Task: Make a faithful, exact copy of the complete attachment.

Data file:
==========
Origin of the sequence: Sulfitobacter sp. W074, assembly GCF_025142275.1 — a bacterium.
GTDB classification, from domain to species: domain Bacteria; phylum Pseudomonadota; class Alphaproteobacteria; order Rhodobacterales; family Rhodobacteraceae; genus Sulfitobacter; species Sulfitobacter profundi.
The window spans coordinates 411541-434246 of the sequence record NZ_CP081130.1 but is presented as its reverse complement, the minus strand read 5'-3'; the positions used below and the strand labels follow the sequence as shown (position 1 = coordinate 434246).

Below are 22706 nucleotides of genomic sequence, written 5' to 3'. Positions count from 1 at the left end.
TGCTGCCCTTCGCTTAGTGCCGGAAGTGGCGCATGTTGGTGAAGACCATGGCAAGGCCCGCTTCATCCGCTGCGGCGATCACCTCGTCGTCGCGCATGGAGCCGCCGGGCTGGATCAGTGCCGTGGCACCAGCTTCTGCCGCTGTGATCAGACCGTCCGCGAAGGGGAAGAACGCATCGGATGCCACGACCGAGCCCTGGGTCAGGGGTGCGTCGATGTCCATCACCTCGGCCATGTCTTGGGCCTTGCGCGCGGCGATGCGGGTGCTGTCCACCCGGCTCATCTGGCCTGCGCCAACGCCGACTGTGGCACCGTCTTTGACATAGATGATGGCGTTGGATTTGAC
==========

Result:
Origin of the sequence: Sulfitobacter sp. W074, assembly GCF_025142275.1 — a bacterium.
GTDB classification, from domain to species: domain Bacteria; phylum Pseudomonadota; class Alphaproteobacteria; order Rhodobacterales; family Rhodobacteraceae; genus Sulfitobacter; species Sulfitobacter profundi.
The window spans coordinates 411541-434246 of the sequence record NZ_CP081130.1 but is presented as its reverse complement, the minus strand read 5'-3'; the positions used below and the strand labels follow the sequence as shown (position 1 = coordinate 434246).

Below are 22706 nucleotides of genomic sequence, written 5' to 3'. Positions count from 1 at the left end.
TGCTGCCCTTCGCTTAGTGCCGGAAGTGGCGCATGTTGGTGAAGACCATGGCAAGGCCCGCTTCATCCGCTGCGGCGATCACCTCGTCGTCGCGCATGGAGCCGCCGGGCTGGATCAGTGCCGTGGCACCAGCTTCTGCCGCTGTGATCAGACCGTCCGCGAAGGGGAAGAACGCATCGGATGCCACGACCGAGCCCTGGGTCAGGGGTGCGTCGATGTCCATCACCTCGGCCATGTCTTGGGCCTTGCGCGCGGCGATGCGGGTGCTGTCCACCCGGCTCATCTGGCCTGCGCCAACGCCGACTGTGGCACCGTCTTTGACATAGATGATGGCGTTGGATTTGAC